When a person declares bankruptcy, an individual retirement account (IRA) is one of the assets that is beyond the reach of creditors, but what about an IRA that has been inherited? Resolving a conflict between lower courts, the U.S. Supreme Court in 2014 unanimously ruled that funds held in an inherited IRA are not exempt from creditors in a bankruptcy proceeding because they are not really retirement funds. Clark v. Rameker, 134 S.Ct. 2242, 189 L. Ed. 2d 157 (2014).
This ruling had significant estate planning implications for those who intend to leave their IRAs to their children. If the child inherits the IRA and then declares bankruptcy sometime in the future, as a result of the Supreme Court ruling the child’s creditors could take the IRA funds.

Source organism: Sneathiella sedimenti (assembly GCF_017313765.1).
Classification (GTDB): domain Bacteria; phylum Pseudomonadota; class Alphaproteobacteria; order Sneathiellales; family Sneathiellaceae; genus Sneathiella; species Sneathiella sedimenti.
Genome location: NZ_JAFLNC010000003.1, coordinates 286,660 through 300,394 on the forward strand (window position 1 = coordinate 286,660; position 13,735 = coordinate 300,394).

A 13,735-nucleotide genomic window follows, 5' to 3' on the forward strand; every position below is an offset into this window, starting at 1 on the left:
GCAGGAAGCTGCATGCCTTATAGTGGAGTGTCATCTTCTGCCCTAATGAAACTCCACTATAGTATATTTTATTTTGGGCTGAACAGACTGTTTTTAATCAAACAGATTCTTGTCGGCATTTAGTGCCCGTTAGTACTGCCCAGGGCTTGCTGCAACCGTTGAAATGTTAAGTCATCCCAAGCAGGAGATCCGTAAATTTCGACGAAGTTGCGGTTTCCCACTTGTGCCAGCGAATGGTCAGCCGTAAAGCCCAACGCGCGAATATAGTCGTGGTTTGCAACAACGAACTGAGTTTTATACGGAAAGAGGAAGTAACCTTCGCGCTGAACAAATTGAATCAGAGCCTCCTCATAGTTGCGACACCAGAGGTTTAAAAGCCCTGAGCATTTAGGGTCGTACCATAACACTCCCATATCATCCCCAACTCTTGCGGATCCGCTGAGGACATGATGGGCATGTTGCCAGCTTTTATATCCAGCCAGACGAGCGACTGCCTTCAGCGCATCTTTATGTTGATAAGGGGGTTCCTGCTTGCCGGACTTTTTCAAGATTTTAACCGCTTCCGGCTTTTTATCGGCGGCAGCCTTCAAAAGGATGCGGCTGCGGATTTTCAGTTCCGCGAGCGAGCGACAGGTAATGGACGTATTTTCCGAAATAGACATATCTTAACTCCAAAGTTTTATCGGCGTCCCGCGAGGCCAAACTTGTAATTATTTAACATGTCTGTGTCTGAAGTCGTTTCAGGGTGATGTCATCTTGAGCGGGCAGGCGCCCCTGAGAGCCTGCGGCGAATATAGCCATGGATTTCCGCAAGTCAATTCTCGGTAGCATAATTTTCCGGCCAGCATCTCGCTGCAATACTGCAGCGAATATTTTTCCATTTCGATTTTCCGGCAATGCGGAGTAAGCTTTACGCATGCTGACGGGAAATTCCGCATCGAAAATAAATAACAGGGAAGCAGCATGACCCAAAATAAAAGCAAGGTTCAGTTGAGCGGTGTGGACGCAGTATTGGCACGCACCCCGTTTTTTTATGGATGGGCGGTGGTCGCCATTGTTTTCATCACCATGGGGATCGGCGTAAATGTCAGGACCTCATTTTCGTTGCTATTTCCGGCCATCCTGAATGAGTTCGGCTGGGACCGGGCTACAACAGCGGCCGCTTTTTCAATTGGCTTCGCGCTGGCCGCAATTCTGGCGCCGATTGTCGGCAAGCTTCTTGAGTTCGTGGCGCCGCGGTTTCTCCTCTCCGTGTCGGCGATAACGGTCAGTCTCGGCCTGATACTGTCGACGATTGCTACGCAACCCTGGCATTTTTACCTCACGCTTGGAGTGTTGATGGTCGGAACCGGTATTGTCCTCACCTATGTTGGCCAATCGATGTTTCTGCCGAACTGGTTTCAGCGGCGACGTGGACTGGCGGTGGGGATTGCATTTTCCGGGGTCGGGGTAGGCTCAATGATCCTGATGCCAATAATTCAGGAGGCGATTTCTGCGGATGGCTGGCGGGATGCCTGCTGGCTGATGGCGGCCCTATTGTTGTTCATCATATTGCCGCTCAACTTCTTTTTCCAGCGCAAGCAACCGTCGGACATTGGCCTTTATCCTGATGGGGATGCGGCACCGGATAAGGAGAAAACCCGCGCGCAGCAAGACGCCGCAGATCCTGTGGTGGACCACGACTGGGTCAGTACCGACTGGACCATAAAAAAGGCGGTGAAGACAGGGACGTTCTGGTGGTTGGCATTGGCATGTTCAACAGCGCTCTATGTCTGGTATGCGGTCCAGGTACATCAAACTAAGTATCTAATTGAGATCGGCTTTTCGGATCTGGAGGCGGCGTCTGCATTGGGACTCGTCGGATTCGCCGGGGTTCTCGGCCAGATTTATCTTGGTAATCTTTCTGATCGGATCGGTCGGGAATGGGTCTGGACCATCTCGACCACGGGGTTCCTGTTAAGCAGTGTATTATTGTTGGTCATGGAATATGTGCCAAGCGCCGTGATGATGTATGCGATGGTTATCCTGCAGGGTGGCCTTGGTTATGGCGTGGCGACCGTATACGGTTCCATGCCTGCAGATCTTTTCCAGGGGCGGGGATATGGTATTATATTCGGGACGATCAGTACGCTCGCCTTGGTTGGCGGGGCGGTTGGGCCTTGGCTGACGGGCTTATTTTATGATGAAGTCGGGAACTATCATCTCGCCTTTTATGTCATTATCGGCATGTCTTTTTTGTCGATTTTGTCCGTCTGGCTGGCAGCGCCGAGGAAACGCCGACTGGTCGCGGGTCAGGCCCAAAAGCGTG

Fortunately, there is a way to still protect the IRA funds from a child’s potential creditors. The method is to leave the IRA not to the child but to a “spendthrift” trust for the child, under which an independent trustee makes decisions as to how the trust funds may be spent for the benefit of the beneficiary. However, the trust cannot be a traditional revocable living trust; it must be a properly drafted IRA trust set up by an attorney who is familiar with the issues specific to inherited IRAs.